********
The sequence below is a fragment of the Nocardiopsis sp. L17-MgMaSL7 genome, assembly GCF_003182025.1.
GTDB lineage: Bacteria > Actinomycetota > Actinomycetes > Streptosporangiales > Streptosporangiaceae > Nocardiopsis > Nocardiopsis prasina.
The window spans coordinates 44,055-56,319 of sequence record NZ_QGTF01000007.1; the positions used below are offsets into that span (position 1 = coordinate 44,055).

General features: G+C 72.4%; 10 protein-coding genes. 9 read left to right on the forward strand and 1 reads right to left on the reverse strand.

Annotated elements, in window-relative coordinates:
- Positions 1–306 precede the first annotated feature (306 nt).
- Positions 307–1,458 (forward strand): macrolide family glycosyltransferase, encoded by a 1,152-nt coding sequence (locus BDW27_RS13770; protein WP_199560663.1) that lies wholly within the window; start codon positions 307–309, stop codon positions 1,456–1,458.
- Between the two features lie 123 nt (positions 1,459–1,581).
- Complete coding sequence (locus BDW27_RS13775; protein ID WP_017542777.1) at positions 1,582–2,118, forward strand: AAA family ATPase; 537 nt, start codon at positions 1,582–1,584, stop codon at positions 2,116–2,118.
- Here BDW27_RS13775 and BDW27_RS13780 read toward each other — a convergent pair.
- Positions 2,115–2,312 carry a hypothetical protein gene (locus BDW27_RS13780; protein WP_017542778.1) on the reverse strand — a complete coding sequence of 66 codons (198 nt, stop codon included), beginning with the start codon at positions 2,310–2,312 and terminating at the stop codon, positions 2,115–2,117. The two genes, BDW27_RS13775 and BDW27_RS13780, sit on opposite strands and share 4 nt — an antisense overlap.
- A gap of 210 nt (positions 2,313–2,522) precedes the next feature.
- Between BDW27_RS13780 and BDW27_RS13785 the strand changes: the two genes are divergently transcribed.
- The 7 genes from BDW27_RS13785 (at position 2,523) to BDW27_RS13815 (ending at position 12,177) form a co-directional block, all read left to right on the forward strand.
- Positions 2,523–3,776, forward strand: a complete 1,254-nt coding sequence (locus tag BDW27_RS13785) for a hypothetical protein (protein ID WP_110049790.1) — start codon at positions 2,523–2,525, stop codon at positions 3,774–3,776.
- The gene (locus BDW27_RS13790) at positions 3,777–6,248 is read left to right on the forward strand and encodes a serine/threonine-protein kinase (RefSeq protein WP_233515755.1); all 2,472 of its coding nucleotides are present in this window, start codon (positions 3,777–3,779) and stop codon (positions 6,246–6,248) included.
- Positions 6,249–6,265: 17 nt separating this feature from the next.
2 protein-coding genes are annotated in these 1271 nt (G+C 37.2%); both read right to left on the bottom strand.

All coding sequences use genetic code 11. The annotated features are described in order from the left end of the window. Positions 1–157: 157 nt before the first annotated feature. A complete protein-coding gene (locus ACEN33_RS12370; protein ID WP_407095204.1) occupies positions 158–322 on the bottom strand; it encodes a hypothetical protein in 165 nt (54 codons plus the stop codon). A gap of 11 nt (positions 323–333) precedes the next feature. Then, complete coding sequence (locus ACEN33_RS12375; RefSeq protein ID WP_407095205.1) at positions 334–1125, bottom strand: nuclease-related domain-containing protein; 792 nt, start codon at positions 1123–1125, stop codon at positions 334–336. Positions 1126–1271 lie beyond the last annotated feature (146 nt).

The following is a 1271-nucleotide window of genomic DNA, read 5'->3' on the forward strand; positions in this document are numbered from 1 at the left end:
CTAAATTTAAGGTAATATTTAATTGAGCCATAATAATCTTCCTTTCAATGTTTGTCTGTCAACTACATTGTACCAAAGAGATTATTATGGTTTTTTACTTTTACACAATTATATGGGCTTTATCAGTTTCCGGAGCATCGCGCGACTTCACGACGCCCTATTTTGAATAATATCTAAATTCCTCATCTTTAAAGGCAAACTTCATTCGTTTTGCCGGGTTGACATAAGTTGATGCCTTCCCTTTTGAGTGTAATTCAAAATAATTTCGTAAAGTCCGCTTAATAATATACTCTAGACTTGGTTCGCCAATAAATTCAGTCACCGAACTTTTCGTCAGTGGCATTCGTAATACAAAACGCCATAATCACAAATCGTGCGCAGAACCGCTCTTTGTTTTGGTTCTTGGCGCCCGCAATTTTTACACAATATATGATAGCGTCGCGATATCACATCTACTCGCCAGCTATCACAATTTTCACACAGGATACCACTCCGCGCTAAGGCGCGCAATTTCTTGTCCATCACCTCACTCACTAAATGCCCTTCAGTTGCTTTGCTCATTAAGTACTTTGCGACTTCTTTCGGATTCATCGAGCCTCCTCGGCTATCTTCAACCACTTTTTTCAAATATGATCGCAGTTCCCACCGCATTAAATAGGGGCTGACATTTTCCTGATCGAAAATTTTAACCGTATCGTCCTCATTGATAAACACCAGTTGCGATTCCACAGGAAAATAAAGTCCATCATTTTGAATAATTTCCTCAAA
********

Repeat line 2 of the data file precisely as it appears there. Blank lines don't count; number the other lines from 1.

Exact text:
GTDB lineage: Bacteria > Actinomycetota > Actinomycetes > Streptosporangiales > Streptosporangiaceae > Nocardiopsis > Nocardiopsis prasina.